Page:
After passing the epidural catheter through the Ligamentum Flavum we expect the catheter to end up in the epidural space (good) or in the subdural spaces (less good). That is a working model, but according to a study just published in Anaesthesia and Intensive Care, it might not be the whole truth.
The authors (Collier, Reina et al) suggest the existence of a fourth space.
The possibility was raised in a prior study, by the same authors, where they took a closer look at patients with ‘failed epidurals’.
In some of these patients, radiological studies showed restricted spread of contrast injected into the failed epidurals. This striking compartmentalisation (see image) didn’t look at all like any spread you would expect from epidural or subdural injections.
The fourth space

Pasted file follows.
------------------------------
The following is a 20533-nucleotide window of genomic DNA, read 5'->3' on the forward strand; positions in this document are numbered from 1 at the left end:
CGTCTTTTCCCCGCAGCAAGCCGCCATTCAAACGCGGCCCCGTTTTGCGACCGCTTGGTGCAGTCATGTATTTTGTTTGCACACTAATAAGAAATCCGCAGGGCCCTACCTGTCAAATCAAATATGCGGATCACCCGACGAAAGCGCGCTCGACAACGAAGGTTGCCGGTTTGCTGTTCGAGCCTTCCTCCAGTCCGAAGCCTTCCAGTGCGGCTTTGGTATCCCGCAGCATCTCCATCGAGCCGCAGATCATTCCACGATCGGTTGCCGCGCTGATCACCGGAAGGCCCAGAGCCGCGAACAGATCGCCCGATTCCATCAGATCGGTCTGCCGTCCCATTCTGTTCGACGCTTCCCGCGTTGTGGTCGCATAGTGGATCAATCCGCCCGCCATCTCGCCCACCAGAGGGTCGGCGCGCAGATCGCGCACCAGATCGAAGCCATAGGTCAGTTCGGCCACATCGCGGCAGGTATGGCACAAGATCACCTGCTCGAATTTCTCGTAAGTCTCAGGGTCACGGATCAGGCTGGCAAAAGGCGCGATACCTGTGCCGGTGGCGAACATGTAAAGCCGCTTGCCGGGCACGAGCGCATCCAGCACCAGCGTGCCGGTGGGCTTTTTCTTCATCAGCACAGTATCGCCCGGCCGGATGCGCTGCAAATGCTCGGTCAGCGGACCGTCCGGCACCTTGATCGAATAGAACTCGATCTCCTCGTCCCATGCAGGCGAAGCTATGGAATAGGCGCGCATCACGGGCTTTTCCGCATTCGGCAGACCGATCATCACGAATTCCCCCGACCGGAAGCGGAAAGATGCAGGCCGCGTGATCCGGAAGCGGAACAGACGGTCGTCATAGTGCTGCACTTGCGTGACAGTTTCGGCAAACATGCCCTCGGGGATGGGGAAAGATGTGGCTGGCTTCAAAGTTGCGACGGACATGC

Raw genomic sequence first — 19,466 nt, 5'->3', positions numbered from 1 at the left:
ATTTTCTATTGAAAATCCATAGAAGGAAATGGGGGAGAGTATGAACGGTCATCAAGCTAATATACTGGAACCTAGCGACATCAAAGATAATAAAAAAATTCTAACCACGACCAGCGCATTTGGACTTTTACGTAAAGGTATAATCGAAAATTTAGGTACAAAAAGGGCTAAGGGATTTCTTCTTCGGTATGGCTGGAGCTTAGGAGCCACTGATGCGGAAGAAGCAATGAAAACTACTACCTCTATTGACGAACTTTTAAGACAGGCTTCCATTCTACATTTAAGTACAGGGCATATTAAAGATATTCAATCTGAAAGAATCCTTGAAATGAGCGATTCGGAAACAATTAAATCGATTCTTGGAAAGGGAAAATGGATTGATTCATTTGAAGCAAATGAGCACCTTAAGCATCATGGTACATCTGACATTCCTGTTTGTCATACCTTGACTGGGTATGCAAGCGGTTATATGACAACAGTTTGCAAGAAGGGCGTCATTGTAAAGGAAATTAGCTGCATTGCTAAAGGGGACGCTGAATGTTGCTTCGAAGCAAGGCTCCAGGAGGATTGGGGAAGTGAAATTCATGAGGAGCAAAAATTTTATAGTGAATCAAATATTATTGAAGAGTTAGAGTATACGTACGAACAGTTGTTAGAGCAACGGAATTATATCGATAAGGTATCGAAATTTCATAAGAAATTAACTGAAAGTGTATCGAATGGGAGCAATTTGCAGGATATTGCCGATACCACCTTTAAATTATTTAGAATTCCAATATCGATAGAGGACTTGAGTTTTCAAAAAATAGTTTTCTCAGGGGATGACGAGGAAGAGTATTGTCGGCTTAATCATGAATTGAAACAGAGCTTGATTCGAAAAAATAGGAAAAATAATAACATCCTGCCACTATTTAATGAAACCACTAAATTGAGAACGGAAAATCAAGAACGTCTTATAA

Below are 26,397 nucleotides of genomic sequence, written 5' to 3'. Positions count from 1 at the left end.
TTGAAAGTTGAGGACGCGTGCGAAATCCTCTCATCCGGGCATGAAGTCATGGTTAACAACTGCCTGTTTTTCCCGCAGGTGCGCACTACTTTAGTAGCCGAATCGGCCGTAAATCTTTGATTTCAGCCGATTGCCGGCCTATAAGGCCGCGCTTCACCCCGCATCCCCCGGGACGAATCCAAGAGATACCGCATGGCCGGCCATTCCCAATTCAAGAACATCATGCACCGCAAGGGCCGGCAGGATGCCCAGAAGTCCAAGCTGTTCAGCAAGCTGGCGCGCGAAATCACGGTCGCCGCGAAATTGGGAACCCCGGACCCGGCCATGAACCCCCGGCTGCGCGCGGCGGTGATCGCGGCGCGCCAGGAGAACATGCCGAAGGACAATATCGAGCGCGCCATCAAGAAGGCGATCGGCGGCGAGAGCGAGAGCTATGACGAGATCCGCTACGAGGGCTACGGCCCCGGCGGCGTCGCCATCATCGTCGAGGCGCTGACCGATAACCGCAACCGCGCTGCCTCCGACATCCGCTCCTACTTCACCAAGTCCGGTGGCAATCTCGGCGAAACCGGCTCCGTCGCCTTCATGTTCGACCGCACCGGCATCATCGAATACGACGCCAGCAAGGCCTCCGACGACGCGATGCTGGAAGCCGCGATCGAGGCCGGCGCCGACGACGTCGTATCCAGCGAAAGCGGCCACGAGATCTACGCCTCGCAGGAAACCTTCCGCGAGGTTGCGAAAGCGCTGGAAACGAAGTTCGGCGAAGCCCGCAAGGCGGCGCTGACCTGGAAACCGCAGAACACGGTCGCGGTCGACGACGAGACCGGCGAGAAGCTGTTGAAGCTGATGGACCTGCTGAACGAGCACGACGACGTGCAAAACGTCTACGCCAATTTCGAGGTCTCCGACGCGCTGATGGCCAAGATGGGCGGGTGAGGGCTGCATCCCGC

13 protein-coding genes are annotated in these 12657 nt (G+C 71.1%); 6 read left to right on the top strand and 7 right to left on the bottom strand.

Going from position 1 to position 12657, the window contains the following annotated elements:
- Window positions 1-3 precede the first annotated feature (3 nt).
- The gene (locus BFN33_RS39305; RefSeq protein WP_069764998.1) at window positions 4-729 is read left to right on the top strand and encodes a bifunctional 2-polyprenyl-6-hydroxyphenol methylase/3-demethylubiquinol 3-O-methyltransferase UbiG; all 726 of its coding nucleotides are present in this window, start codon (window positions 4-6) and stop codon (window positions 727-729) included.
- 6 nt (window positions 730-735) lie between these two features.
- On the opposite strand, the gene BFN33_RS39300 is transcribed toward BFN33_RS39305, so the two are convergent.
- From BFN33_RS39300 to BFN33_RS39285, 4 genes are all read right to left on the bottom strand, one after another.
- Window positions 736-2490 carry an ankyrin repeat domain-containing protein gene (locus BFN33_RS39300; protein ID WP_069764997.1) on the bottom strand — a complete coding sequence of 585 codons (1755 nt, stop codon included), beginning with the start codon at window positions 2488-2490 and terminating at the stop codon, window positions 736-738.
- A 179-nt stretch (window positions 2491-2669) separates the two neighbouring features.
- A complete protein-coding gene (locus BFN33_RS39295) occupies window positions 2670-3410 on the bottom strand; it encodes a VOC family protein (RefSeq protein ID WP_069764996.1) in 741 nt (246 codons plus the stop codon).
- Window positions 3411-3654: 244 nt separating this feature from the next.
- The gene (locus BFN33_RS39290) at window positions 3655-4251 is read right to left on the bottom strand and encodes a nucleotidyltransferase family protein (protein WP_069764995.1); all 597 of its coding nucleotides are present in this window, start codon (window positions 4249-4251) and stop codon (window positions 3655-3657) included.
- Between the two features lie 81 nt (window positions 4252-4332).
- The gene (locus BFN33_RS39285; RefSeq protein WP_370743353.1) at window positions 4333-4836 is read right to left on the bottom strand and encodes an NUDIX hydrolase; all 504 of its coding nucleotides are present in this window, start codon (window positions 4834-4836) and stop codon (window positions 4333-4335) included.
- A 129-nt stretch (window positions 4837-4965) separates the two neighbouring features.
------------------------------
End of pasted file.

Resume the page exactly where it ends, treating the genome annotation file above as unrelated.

The authors realized this could represent ‘a fourth space’, more precisely located within the dura.
Next, the authors obtained samples of the epidural sac from cadavers and analyzed them.
After preparing the samples the authors could, in some of them, clearly identify anomalous separations of the laminae that make up the dura. The separations could expand into compartments, the intradural spaces.
They also documented how an epidural catheter can fit into one of these intradural spaces.
Check out the awesome electron microscope images on the right. It shows an 20G epidural catheter passing through one of these intradural space.
This could be the answer to some epidural fails that we anaesthetists otherwise struggle to explain.